However, Joseph E. Stiglitz, an economics professor and expert in economic theory and global economic development, denies that corporate liability under the TVPA would be bad for businesses. He asserts that in a modern economy, tort law provides necessary incentives for corporations to monitor their employees' behavior. Further, Stiglitz cites studies showing that corporate liability under the Alien Tort Statute has not reduced investment in less developed countries. Instead, he contends that studies show a correlation between respect for civil liberties and human rights and improved economic performance. He also notes that many “corporate good citizens,” corporations whose behavior already comports with the TVPA, will actually gain an advantage by no longer having to compete with corporations which lack their moral scruples.



This case presents the issue of whether legal entities, such as private organizations or corporations, may be held liable for torture and extrajudicial killings under the Torture Victim Protection Act, 28 U.S.C. § 1350 .

Does the meaning of the term “individual," as used in the TVPA, encompass organizations and corporations?

Mohamad argues that the dictionary definition of the term “individual” includes not only natural persons, but also private entities. He argues that when compared to the ordinary dictionary definition of “person,” a term generally accepted as encompassing legal entities, the term “individual,” as used in the TVPA, is even more suggestive of organizations. Mohamad contends that historically, the Court has interpreted “individual” in a similar matter to "person” to include non-natural entities. Mohamad asserts that in Clinton v. City of New York, the Supreme Court specifically interpreted the term “individual” to include non-natural legal entities. Mohamad states that if Congress had intended to exclude private entities from TVPA liability, it could have done so clearly by specifying that the act applied only to natural persons. Mohamad argues that Congress’ choice to use the term “individual” instead of “person” simply was a means to specifically avoid creating liability for foreign states under the act. Mohamad contends that the Court of Appeals relied too heavily on The Dictionary Act’s definitions of “person” and “individual.”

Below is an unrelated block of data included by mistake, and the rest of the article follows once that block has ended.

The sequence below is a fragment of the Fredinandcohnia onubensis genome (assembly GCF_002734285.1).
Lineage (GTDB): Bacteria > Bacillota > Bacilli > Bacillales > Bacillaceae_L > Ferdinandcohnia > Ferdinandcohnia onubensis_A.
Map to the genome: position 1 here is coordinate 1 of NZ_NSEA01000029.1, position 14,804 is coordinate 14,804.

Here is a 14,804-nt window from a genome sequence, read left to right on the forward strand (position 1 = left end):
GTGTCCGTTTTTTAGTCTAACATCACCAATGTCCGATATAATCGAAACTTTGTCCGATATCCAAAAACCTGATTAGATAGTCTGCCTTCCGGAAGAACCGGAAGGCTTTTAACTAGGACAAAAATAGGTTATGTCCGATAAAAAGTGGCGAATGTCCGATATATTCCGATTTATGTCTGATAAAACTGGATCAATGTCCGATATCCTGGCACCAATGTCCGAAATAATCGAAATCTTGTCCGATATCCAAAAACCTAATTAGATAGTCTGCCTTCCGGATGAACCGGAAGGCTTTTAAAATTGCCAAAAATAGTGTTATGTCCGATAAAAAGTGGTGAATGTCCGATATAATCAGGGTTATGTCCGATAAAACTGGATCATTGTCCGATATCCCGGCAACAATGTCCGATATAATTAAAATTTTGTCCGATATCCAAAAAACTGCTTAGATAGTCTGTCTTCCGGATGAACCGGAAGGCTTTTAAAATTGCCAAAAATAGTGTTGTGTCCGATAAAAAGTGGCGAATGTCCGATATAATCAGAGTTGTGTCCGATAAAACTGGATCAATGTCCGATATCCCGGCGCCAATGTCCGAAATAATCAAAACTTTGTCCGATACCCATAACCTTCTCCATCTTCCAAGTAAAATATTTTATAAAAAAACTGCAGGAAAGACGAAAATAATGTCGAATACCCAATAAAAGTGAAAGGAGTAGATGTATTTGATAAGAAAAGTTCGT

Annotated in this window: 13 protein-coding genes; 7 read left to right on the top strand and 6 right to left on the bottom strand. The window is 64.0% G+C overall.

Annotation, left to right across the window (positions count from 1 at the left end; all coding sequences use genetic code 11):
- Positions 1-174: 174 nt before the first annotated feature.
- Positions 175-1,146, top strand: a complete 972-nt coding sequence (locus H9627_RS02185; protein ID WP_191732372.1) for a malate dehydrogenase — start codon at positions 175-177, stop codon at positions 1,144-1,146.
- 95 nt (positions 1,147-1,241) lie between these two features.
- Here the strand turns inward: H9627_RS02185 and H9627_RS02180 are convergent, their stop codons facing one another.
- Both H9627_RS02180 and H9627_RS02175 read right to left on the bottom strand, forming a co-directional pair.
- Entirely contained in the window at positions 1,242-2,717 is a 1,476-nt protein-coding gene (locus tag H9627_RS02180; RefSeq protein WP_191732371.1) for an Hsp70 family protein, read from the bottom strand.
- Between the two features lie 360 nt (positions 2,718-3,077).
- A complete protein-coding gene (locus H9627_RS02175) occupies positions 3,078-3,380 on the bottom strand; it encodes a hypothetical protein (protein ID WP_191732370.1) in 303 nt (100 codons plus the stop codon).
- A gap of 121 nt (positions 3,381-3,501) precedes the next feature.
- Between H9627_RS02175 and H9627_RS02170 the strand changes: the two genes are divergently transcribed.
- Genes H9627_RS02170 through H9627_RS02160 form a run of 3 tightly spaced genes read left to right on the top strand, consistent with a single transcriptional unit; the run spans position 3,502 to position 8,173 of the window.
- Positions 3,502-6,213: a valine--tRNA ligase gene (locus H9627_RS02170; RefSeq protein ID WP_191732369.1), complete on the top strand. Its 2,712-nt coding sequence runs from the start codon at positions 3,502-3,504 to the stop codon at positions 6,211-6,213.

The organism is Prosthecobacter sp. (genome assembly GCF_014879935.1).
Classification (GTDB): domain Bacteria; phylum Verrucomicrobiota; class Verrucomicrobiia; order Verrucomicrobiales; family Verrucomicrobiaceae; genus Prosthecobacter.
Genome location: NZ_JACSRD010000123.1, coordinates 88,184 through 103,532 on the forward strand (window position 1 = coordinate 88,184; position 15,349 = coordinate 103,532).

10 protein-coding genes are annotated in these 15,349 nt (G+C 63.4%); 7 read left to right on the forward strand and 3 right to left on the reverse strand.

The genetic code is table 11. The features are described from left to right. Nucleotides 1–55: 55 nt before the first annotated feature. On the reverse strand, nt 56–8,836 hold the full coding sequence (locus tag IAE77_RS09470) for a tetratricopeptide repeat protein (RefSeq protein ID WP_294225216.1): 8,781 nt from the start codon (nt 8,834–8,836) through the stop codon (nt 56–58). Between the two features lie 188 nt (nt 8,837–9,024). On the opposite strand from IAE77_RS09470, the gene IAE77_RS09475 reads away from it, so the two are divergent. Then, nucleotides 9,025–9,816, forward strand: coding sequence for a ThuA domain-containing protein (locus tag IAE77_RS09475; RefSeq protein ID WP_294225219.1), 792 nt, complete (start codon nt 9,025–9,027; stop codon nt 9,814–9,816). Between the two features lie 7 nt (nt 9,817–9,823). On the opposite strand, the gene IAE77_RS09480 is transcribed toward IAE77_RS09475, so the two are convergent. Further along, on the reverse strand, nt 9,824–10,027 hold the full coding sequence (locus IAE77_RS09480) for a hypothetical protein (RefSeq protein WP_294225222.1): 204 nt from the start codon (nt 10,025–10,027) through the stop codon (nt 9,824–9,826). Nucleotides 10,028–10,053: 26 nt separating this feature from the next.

Respondents, the Palestinian Organization, argue that the plain meaning of “individual” does not extend beyond natural persons. The Palestinian Organizations contend that the term “individual” must be given its ordinary meaning because there is no statutory definition to the contrary. The Palestinian Organizations assert that under various legal and non-legal dictionary definitions, the ordinary meaning of “individual” is a single, natural person. Additionallythe Palestinian Organizations argue that courts have traditionally interpreted "individual" to mean a natural person. The Palestinian Organizations argue that, historically, when Congress wished to include private organizations within the scope of liability, it consistently used the term “person,” not “individual.” Therefore, the Palestinian Organizations argue that because of the clear and generally accepted reading of the term “individual,” Congress had no reason to precisely defined it to exclude organization when drafting the TVPA.